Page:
Saturday, November 14, 2015

Mysterious Object Burns Up in Earth's Atmosphere

Object tagged as ‘WT1190F’ reenters Earth’s atmosphere south of Sri Lanka on Nov. 13, 2015 Credits: IAC/UAE/NASA/ESA

Just after 1:18 AM EST (6:18 AM UTC) on Friday, Nov. 13 an object tagged as WT1190F reentered Earth’s atmosphere as predicted above the Indian Ocean, just off the southern tip of Sri Lanka. The object - most likely man-made space debris from some previous lunar or interplanetary mission – burned up on reentry and was not a threat to anyone on Earth due to its low density and small size (3-6 feet or 1-2 meters).

As confirmed by experts at ESA's NEO Coordination Centre (NEOCC), ESRIN, Italy, WT1190F is thought to be a discarded rocket body; it is orbiting Earth every three weeks in a highly ‘eccentric’ – that is, non-circular – orbit.

“NEO experts have used observational data to estimate the object’s density, which turns out to be much less than that of the solid rocky material that comprises many asteroids,” said Detlef Koschny, responsible for NEO activities at ESA’s Space Situational Awareness (SSA) programme office.

“This density is in fact compatible with the object being a hollow shell, such as the spent upper stage of a rocket body or part of a stage.”

“The object is quite small, at most a couple of meters in diameter, and a significant fraction if not all of it can be expected to completely burn up in the atmosphere,” Tim Flohrer, from ESA’s Space Debris Office at the ESOC operations center in Darmstadt, Germany, said in October.

The object was detected while still on a large elongated orbit about the Earth on Oct. 3 by the Catalina Sky Survey (CSS), one of the NASA-funded asteroid search projects operated by the University of Arizona and located near Tucson. The U.S. Air Force Space Command had primary responsibility for tracking it, though NASA was also interested in tracking this object because its final trajectory was entering Earth’s atmosphere at an angle more like an asteroid from interplanetary space than of a typical piece of space debris.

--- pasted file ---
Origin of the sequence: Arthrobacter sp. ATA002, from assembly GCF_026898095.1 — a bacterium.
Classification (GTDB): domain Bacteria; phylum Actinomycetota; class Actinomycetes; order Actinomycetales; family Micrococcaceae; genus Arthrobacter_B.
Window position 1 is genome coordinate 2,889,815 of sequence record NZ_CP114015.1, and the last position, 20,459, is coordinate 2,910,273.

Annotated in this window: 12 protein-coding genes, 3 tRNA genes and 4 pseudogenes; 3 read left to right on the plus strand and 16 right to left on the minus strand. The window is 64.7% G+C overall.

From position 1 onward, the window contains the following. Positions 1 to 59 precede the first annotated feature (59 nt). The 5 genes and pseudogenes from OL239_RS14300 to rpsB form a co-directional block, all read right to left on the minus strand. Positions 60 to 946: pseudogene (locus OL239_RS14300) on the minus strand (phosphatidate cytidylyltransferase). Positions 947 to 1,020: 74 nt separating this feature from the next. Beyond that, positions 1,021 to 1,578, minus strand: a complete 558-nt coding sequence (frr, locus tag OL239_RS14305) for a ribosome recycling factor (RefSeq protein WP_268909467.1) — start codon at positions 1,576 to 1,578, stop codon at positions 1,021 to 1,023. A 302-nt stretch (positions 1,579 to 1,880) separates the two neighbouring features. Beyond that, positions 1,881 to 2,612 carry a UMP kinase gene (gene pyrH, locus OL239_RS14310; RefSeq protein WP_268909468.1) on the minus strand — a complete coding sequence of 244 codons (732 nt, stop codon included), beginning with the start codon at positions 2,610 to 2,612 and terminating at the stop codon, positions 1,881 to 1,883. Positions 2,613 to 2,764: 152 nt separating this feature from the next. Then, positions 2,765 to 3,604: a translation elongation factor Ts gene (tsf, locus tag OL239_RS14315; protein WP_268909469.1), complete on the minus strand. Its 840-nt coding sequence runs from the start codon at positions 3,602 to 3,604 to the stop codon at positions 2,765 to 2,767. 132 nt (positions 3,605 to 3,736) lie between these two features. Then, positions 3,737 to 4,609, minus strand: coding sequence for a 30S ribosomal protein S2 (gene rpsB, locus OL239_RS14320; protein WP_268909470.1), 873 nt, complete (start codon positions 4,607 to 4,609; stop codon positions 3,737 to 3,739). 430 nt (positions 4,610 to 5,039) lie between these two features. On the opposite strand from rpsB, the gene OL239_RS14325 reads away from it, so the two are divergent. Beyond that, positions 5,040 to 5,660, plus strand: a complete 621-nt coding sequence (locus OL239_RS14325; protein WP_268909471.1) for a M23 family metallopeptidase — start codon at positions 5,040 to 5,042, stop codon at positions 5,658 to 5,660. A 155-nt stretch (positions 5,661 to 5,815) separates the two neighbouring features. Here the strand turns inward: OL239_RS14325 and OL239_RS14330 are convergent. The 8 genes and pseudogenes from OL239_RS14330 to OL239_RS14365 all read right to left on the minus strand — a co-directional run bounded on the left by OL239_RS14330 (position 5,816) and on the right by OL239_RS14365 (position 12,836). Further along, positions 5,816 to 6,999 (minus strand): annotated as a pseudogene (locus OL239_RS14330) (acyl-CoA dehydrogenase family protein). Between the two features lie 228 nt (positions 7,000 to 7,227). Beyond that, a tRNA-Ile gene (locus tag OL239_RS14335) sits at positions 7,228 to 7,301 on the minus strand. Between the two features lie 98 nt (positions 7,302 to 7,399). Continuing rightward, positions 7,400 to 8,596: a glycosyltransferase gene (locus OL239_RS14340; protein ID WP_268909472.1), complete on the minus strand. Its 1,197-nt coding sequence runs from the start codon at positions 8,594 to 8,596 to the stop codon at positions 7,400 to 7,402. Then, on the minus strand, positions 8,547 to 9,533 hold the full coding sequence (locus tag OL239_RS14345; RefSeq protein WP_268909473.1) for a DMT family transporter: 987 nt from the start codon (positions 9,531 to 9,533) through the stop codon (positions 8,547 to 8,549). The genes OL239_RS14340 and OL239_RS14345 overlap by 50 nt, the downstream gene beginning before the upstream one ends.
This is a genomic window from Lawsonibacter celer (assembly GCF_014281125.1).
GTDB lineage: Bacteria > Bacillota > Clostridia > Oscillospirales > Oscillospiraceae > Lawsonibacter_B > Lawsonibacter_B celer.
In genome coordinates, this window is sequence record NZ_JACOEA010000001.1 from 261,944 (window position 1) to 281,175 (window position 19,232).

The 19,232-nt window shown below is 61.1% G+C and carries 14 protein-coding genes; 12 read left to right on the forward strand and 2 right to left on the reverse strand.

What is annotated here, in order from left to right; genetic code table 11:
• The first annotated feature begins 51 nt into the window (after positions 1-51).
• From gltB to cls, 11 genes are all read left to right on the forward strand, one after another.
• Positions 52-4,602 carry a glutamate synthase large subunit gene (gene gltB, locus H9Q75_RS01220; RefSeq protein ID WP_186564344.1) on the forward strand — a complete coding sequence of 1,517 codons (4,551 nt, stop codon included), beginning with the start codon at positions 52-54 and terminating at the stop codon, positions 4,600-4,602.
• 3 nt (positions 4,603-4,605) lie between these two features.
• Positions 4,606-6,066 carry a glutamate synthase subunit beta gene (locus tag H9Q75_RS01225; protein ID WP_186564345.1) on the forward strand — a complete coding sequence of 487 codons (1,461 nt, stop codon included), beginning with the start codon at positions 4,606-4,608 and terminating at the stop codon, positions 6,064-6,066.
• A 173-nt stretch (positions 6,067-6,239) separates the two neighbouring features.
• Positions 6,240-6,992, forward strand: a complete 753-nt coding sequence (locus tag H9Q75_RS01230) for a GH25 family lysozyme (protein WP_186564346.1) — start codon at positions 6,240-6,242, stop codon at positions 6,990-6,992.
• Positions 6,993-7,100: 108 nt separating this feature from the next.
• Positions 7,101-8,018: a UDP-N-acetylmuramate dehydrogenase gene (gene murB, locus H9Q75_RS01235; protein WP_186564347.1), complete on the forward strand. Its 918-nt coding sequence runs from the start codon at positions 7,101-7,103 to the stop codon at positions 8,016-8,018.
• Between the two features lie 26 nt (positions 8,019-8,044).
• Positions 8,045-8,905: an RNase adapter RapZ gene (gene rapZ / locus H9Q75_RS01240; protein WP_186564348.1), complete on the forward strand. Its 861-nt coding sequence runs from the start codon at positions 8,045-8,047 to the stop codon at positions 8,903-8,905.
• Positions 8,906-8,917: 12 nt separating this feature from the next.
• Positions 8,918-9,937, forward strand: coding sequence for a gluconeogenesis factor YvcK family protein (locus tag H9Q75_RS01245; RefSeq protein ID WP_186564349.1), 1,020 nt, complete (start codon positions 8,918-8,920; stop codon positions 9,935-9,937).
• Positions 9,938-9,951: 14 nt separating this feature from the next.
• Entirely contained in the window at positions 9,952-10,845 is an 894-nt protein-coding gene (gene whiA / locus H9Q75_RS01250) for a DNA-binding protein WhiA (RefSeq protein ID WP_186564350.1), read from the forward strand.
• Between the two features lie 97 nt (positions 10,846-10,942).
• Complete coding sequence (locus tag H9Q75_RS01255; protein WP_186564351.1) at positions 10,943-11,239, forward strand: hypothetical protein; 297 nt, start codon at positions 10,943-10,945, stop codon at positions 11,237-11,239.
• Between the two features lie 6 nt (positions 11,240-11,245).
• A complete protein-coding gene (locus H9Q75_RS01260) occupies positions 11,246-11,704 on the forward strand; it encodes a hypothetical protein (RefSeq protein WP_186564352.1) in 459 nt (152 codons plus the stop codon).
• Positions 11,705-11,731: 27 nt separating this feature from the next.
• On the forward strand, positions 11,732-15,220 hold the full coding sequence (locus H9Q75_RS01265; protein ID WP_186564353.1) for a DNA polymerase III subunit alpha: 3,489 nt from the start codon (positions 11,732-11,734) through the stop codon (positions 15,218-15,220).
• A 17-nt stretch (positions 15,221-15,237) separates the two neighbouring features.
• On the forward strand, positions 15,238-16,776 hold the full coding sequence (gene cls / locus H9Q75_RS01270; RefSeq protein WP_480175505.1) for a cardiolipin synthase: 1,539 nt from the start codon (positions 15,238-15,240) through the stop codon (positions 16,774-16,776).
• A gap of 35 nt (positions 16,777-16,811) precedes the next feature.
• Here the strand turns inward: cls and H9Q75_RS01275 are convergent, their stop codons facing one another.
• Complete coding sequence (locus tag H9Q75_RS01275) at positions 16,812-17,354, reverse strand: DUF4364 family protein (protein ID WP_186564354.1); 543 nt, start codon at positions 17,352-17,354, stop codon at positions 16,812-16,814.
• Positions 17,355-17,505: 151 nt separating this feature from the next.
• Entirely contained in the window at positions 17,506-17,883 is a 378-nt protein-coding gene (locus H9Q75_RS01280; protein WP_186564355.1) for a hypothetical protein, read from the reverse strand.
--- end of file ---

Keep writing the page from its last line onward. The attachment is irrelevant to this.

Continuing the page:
This event was therefore good to practice some of the procedures that NASA’s Near-Earth Object Observations Program would follow if a small asteroid were on a collision course with Earth. Those procedures include detecting and tracking of the object, characterizing its physical parameters, calculating its trajectory with high precision modeling, and delivering accurate predictions to scientists who would like to observe the entry through Earth’s atmosphere. 

Images of WT1190F were captured by researchers from the SETI institute, the International Astronomical Center in Abu Dhabi, and other institutions, who were observing from a Gulfstream jet.

Amateur astronomers watching from the ground didn't see much due to cloudy conditions.

Currently there are around 500,000 piece of space junk orbiting Earth, according to NASA. Each of them are traveling at 17,500 miles per hour, which makes them a serious threat when it comes to damaging satellites and spacecraft.


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